“Nights of anguish, why didn’t I kneel more deeply to accept you, Inconsolable sisters, and, surrounding, lose myself in your loosened hair. How we squander our hours of pain. How we gaze beyond them into the bitter duration to see if they have an end. Though they are really, seasons of us, our winter” -Rilke
The seasons, the suffering, the joy, the sorrow - it’s all part of the curriculum of being a human. On joy and sorrow, Khalil Gibran says: “Together they come, and when one sits alone with you at your board, remember that the other is asleep upon your bed.”
Remembering that the changes of our life are an impersonal stream of experience, Zen Master Dogen says:
Impermanence is Buddha-Nature
It’s the only thing we need to keep in mind. Impermanence isn’t just another interesting concept, but a precondition for existence. If you look you closely, you see it permeating everything, constantly. Holding tightly to a fixed and rigid perception of how things ought to be means you’re living against the law! Lama Thubten Yeshe urges us to look closely if we think there is something to hold on to.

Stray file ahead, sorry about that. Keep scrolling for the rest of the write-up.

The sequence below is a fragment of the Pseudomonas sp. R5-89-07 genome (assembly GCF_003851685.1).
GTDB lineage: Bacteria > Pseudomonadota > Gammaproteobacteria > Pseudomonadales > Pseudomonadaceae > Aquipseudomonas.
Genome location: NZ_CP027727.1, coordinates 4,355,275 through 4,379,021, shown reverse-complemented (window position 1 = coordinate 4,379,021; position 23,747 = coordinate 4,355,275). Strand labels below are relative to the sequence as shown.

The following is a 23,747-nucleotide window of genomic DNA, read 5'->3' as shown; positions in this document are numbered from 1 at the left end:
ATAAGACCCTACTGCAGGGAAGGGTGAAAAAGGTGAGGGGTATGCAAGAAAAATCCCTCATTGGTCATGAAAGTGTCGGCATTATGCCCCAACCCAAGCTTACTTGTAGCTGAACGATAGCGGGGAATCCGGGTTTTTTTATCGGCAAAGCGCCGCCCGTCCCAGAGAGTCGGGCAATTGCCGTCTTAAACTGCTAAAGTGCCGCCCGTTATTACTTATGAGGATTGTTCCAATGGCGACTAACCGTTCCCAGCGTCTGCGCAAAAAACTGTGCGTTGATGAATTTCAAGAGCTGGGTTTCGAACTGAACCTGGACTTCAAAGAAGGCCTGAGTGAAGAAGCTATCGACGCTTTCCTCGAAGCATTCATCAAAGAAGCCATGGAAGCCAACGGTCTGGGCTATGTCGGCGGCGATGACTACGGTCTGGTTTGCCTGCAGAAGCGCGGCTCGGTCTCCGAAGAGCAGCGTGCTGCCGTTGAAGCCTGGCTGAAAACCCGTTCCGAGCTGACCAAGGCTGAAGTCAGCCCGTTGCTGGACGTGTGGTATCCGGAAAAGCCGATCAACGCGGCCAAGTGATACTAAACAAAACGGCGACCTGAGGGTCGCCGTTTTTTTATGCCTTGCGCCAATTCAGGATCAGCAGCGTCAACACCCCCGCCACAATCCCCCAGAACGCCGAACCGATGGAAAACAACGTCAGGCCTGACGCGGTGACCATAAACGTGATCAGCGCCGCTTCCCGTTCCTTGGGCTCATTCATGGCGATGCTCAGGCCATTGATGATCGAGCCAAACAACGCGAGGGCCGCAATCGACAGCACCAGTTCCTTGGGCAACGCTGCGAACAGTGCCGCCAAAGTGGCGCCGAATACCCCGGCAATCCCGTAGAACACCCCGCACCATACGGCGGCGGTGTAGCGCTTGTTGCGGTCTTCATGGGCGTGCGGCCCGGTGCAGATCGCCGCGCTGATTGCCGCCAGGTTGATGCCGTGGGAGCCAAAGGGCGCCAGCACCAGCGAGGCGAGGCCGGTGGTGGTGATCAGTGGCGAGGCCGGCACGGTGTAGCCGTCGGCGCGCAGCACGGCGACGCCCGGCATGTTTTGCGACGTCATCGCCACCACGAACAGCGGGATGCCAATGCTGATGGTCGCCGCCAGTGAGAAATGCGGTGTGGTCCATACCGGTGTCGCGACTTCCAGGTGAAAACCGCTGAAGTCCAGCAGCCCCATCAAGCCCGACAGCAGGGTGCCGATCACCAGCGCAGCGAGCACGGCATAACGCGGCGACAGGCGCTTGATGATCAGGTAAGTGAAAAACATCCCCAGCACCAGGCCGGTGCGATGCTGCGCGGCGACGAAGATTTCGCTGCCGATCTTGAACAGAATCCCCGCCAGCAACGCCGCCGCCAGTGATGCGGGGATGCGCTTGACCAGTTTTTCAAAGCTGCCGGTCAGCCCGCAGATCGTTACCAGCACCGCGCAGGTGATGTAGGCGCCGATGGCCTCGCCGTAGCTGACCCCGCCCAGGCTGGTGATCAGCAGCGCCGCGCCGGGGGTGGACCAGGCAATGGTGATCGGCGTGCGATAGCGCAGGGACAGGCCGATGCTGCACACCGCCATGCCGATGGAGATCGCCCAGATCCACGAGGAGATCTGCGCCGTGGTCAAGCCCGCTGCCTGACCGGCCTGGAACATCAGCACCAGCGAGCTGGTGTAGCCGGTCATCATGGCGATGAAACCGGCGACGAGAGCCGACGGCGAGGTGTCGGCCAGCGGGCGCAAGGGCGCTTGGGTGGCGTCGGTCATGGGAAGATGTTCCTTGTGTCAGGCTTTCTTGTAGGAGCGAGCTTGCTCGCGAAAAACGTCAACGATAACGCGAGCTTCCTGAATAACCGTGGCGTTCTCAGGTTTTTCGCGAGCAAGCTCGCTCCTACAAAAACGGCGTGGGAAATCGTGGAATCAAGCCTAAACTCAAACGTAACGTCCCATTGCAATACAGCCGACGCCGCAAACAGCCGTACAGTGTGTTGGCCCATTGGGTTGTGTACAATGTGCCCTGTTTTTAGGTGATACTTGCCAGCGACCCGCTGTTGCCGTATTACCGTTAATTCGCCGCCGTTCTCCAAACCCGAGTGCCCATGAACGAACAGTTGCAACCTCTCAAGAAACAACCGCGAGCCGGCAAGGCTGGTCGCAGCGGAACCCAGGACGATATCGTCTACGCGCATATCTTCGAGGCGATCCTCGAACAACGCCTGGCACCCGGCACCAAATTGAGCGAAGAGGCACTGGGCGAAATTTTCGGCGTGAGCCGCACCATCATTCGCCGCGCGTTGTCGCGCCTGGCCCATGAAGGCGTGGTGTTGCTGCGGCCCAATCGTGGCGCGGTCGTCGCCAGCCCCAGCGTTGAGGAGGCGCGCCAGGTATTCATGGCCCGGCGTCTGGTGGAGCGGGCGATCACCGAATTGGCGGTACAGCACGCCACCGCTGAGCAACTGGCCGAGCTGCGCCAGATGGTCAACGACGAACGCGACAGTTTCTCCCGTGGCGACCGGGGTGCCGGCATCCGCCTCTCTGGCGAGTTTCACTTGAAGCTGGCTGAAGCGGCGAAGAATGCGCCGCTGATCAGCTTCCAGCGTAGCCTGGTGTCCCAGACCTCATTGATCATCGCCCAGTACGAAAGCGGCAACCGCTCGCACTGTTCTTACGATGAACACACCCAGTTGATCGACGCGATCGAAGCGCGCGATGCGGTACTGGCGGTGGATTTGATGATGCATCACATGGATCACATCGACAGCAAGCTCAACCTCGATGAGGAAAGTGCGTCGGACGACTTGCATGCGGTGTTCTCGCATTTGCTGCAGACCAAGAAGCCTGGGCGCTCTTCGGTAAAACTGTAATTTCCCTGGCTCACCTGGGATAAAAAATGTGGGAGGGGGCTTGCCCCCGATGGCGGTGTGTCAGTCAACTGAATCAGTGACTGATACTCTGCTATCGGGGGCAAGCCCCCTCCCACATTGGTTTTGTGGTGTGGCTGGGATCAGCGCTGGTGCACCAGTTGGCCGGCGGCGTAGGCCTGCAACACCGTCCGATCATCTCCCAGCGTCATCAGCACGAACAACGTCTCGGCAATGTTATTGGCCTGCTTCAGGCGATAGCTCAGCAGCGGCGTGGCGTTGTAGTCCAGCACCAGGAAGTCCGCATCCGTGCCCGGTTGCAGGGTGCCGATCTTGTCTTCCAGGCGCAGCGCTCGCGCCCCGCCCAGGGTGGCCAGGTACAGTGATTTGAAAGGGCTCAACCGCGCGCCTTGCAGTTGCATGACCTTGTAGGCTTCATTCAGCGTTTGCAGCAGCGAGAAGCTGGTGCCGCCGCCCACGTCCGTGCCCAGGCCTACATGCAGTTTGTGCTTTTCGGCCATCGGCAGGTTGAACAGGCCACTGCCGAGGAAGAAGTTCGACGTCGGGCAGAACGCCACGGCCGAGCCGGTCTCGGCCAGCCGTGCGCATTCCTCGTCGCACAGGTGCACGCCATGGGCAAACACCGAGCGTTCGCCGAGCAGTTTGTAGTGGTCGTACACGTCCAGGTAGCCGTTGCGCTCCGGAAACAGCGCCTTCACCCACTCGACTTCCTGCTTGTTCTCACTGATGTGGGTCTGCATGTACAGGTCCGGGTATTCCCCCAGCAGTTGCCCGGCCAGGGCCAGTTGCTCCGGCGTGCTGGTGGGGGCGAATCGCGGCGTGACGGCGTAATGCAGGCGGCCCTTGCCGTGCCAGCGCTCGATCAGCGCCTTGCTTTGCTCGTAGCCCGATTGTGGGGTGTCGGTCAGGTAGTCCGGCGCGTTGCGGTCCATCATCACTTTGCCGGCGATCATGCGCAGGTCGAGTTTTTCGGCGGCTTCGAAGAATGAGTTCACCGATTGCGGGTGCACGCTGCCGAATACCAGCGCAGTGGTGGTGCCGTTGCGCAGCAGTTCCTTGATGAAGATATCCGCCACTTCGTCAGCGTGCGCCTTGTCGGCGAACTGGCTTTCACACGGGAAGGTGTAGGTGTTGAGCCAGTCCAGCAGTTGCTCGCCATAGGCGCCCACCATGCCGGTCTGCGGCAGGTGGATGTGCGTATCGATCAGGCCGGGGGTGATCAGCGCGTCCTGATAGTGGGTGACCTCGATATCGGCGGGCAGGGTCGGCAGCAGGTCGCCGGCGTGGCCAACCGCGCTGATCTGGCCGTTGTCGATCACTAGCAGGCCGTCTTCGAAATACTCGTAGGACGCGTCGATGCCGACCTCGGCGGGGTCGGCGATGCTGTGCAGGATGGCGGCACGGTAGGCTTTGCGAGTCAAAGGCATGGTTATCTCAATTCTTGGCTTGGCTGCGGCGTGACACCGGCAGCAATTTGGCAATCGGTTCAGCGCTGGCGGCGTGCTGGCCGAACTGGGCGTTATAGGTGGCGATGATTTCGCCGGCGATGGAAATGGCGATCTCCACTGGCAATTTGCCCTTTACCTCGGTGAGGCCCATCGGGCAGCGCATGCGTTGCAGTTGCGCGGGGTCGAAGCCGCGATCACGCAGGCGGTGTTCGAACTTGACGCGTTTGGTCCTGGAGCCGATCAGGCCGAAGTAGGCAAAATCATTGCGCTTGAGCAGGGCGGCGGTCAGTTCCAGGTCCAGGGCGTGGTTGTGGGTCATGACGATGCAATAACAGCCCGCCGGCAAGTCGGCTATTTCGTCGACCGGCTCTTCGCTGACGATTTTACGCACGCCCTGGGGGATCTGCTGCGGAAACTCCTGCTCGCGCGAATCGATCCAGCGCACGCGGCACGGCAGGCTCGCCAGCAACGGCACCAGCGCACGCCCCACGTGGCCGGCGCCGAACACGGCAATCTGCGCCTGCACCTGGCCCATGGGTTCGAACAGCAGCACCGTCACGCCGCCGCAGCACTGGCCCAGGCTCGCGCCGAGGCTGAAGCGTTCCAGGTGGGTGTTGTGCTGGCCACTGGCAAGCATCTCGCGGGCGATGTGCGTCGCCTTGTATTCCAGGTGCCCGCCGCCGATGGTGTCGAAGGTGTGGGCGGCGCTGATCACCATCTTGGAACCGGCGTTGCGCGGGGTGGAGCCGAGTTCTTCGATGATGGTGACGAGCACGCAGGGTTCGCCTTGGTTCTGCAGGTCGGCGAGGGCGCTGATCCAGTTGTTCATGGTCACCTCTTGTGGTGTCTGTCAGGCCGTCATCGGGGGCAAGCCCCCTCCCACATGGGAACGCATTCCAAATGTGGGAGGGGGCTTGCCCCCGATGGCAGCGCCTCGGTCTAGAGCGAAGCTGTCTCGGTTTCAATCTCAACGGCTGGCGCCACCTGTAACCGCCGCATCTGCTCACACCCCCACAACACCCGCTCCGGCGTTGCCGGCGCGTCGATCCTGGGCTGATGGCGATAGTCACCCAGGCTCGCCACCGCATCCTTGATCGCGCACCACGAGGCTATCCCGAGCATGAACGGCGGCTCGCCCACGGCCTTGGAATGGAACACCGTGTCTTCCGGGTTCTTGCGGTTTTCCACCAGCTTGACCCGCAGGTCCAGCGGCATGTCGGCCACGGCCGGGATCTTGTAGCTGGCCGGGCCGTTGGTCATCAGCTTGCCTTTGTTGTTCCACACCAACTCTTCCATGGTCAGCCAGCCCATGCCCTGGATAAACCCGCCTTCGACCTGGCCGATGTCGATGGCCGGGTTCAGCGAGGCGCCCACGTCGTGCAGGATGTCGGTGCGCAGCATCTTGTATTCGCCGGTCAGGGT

“To gain a correct picture of reality, it is necessary to investigate deeply and try to find out exactly where this ‘I’ resides. When we make a thorough search for our self, looking throughout our entire body and nervous system, we can never find it.”
Our life is the season that never comes, a stream of becoming. Our nature isn’t good or bad, but change itself. There are definite patterns to our experience, rhythms of our body-mind, so why not carve out a habit of love?
“All you need is already within you, only you must approach yourself with reverence and love. Self-condemnation and self-distrust are grievous errors…all I plead with you is this: make love of your self perfect.” -Sri Nisargadatta
So please - give yourself a good time.
It is as it is.